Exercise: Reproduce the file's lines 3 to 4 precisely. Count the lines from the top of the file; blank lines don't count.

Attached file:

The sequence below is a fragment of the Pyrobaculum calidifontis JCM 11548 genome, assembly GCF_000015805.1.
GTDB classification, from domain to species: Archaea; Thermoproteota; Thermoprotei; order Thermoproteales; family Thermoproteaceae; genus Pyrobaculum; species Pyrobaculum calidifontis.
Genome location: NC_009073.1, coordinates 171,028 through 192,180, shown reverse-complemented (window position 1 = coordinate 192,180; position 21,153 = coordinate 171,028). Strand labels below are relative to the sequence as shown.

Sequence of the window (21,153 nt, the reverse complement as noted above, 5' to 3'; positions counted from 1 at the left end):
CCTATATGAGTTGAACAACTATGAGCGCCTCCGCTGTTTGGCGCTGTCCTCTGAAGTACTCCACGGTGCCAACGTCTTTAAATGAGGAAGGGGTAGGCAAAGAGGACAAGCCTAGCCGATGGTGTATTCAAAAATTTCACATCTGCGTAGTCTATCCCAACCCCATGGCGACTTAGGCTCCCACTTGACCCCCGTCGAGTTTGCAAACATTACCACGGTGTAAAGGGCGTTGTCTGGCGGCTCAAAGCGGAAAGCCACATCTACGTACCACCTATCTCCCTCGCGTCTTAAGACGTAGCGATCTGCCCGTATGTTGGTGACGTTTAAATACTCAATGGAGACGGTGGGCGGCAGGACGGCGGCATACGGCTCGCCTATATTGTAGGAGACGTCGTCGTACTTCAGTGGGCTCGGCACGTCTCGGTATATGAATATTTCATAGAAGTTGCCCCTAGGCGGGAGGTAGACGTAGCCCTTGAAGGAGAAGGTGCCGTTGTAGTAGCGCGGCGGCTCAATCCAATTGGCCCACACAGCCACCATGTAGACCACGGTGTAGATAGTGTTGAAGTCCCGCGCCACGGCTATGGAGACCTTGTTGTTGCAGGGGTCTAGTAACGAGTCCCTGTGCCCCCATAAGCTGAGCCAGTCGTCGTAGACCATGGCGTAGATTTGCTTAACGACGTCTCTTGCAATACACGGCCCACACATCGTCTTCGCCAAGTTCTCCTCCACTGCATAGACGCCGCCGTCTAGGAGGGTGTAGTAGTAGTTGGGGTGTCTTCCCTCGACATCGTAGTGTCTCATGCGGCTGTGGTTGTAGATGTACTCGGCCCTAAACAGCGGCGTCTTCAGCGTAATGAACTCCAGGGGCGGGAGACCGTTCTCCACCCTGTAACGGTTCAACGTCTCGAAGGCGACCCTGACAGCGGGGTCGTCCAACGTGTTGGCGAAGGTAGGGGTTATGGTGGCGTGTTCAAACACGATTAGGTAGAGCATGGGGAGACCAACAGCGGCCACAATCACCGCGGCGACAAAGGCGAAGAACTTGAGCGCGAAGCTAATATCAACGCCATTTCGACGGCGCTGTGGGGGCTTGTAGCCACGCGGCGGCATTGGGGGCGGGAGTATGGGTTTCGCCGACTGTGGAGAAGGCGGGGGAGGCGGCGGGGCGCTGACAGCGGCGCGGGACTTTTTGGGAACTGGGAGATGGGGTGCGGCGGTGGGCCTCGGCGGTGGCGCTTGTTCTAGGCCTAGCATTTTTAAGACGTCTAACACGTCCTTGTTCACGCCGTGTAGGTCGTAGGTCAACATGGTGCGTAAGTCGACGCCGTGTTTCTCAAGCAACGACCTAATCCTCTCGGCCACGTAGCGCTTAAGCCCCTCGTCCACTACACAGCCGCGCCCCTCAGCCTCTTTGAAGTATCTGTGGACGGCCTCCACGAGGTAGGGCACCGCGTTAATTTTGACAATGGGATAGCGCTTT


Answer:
Genome location: NC_009073.1, coordinates 171,028 through 192,180, shown reverse-complemented (window position 1 = coordinate 192,180; position 21,153 = coordinate 171,028). Strand labels below are relative to the sequence as shown.

Sequence of the window (21,153 nt, the reverse complement as noted above, 5' to 3'; positions counted from 1 at the left end):